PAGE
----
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HBCU Education

NBA commits to expanding opportunities and partnership with HBCUs this season and beyond

The league is offering training, educational opportunities and sponsorships in the G League, NBA 2K and Basketball Africa League

In a continuation of its celebration of Black colleges during the 2021 All-Star Weekend, the NBA plans to continue to promote, aid and develop students professionally from historically Black colleges and universities (HBCUs) during the 2022 All-Star Weekend and beyond.

On Thursday, the NBA is announcing plans to develop new programs and events at HBCUs. The focus is on professional development, career advancement and increasing support and awareness of HBCU athletics and institutions. There will be a televised matchup between Howard and Morgan State’s men’s basketball teams, the NBA HBCU Classic, on Feb. 19 at the Wolstein Center during 2022 NBA All-Star Weekend in Cleveland. The NBA also plans to donate more than $1 million to aid HBCUs through the Thurgood Marshall College Fund, the United Negro College Fund and other academic institutions.

“There was an incredible use of the 2021 NBA All-Star Weekend to support HBCUs,” NBA deputy commissioner Mark Tatum told ESPN’s The Undefeated. “So this season, we are building on that even more and we’re going to be launching several new programs as part of our commitment to supporting HBCU students and their professional development and career advancement while also trying to drive economic opportunity.”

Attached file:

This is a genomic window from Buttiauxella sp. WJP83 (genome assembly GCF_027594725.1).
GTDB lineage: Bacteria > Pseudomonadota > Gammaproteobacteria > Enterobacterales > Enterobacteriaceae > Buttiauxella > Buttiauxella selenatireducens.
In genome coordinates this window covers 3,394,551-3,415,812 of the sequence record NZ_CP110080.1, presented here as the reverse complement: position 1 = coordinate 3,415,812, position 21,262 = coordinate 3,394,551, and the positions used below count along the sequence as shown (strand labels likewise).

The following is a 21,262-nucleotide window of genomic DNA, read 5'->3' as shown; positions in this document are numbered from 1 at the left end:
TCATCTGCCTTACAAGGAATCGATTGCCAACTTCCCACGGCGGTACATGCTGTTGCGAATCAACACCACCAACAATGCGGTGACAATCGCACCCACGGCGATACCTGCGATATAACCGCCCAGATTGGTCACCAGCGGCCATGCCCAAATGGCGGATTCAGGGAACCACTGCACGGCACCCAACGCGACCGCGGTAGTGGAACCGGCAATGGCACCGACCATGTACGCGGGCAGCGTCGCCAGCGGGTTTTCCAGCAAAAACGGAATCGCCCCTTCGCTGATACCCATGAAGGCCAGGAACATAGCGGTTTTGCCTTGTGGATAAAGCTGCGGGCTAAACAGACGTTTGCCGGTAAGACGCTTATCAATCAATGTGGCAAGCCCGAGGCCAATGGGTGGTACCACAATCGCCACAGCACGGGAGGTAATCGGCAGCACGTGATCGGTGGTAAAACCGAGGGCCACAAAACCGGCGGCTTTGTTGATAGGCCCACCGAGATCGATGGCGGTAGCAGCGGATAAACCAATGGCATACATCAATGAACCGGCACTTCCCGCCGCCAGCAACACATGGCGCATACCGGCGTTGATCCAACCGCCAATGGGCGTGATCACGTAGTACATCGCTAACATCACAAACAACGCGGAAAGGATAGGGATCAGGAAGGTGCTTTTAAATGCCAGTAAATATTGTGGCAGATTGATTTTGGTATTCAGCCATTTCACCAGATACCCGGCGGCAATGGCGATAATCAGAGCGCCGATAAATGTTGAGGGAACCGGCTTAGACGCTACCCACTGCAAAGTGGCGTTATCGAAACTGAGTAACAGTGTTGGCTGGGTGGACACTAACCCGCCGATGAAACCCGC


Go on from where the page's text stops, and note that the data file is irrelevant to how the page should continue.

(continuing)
The NBA and its 30 teams will offer a new paid fellowship program in 2022 for HBCU undergraduate and graduate students. The NBA says that the NBA Foundation-led program will offer Black college students “the opportunity to gain real-life insights and professional experience around the business of basketball.” The students will work in positions at the league office and with NBA and WNBA teams while being matched with a league or team employee as a mentor.

“We have a long history of the values of our sport, being diversity, equity and inclusion,” Tatum said. “This is part of our DNA. We think there is so much opportunity here for Black youth. We want to help accelerate those opportunities for Black youth and graduates of HBCUs to get them access to and exposure into the sports industry. The business side of it. The operations side of it.”

Moreover, the NBA, G League and Basketball Africa League plan to use their pre-draft combines and showcase events to highlight HBCU players, coaches and athletic trainers, hoping to increase exposure and opportunities to pursue professional basketball careers. The NBA already has several referees from HBCUs. Even so, the NBA plans to target referee development strategy to leverage existing programs and focus on identification of Black college students, training and educational opportunities.

The NBA 2K League is also slated to host events on HBCU campuses to educate students about gaming and esports careers and help them gain access to the industry. The NBA said HBCU alumni and Black entrepreneurs will partner with the league as part of the NBA’s commitment to adding more businesses for people of color as league licensees. The NBA also plans to air special alternate game telecasts this season that will feature interactive enhancements on its League Pass and offer HBCU schools special access to choice games.

“This is a really comprehensive program here focused on HBCU students and the community,” Tatum said.

Marc J. Spears is the senior NBA writer for Andscape. He used to be able to dunk on you, but he hasn’t been able to in years and his knees still hurt.